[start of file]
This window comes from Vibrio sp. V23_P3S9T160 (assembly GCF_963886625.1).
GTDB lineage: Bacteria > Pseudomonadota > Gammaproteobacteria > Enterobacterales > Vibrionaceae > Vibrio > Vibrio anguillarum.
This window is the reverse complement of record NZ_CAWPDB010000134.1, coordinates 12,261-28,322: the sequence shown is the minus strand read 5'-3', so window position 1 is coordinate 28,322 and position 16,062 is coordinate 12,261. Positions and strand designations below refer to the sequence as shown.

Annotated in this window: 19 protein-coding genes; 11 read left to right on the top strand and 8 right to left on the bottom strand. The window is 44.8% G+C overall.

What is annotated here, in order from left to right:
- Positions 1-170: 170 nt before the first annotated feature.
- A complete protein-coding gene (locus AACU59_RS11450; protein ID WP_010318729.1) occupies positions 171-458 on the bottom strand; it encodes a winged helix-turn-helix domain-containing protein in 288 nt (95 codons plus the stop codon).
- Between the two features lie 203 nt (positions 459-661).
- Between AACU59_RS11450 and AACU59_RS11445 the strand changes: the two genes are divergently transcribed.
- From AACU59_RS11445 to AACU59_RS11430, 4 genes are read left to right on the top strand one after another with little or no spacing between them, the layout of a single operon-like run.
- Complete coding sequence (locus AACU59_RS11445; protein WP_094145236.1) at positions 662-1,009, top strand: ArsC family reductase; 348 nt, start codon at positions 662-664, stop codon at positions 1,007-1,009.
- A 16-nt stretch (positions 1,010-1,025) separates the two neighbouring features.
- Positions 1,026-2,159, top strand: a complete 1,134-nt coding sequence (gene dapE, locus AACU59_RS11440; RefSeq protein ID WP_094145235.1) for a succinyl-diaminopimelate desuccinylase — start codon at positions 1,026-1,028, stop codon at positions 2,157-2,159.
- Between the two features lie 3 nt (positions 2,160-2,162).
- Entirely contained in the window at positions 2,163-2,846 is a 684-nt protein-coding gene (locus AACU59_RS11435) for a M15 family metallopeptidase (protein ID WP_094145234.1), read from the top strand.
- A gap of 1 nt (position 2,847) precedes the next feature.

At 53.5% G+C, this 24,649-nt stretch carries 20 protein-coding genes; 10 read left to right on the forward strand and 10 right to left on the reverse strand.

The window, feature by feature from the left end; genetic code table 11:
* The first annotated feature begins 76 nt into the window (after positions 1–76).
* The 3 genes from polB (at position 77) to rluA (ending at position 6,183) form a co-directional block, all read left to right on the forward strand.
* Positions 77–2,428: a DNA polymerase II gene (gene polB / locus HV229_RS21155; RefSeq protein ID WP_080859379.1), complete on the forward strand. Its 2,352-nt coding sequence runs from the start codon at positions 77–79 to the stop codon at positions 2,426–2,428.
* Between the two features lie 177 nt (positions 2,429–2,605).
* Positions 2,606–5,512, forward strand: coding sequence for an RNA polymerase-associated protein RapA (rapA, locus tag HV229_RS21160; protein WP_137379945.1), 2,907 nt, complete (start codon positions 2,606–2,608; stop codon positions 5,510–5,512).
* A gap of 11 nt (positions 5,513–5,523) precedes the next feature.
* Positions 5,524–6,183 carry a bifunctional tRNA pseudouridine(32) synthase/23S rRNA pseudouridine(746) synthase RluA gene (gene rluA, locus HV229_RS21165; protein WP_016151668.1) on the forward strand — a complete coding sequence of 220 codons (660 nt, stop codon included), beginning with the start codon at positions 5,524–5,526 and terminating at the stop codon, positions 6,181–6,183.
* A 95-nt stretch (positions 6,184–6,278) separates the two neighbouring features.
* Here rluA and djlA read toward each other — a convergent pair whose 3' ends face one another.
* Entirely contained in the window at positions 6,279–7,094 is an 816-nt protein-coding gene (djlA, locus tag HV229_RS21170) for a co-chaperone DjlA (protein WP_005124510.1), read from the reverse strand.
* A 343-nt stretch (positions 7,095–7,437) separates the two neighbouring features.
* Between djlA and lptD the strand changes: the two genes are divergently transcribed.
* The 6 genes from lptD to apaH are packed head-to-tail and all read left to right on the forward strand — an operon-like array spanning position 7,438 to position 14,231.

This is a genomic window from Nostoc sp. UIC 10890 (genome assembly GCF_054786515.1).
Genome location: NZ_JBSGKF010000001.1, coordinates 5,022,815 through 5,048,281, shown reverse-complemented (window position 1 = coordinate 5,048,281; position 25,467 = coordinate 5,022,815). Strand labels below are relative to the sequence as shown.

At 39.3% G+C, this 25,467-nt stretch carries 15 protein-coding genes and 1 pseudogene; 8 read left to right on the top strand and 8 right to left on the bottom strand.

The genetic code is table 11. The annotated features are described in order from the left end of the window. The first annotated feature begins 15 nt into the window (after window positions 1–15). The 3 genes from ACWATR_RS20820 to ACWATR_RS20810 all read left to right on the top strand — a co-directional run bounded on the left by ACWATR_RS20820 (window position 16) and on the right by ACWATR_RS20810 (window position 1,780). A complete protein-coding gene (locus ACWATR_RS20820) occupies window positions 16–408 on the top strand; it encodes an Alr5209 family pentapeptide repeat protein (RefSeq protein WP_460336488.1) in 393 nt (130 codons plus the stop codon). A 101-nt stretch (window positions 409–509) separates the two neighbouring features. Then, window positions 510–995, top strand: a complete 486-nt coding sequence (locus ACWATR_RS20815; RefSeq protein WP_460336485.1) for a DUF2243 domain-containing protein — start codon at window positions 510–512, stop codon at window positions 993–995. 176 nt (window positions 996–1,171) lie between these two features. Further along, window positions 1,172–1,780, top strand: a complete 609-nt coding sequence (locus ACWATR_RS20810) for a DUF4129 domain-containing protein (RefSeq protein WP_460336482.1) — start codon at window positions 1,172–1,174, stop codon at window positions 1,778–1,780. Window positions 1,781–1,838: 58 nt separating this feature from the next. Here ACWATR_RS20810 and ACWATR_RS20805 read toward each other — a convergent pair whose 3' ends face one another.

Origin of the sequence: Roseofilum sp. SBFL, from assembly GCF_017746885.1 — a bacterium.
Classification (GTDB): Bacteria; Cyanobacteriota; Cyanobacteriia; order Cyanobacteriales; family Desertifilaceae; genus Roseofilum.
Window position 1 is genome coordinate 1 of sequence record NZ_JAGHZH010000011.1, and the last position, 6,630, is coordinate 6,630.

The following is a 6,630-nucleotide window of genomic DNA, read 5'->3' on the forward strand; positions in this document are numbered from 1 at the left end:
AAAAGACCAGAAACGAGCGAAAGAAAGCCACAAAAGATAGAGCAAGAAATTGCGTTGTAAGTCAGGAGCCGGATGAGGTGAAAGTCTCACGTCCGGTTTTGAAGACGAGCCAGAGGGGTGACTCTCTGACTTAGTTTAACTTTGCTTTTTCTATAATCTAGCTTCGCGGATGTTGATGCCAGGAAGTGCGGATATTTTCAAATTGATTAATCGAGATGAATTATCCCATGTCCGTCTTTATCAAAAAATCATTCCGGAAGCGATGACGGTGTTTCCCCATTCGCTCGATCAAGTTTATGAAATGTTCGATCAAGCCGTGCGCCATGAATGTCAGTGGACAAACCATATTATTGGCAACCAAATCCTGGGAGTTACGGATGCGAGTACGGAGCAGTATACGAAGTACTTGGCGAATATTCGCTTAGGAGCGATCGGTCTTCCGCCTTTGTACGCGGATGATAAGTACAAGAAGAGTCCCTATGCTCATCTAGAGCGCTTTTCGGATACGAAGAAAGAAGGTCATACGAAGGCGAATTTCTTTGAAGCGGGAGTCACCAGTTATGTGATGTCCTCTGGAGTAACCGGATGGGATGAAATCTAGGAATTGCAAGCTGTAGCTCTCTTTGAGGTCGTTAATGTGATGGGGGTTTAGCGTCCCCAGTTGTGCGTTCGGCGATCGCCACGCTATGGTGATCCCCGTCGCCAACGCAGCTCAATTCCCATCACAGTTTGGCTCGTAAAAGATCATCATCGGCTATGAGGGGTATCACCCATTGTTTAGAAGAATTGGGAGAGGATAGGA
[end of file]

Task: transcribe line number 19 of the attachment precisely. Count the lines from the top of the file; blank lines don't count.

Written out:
* The first annotated feature begins 76 nt into the window (after positions 1–76).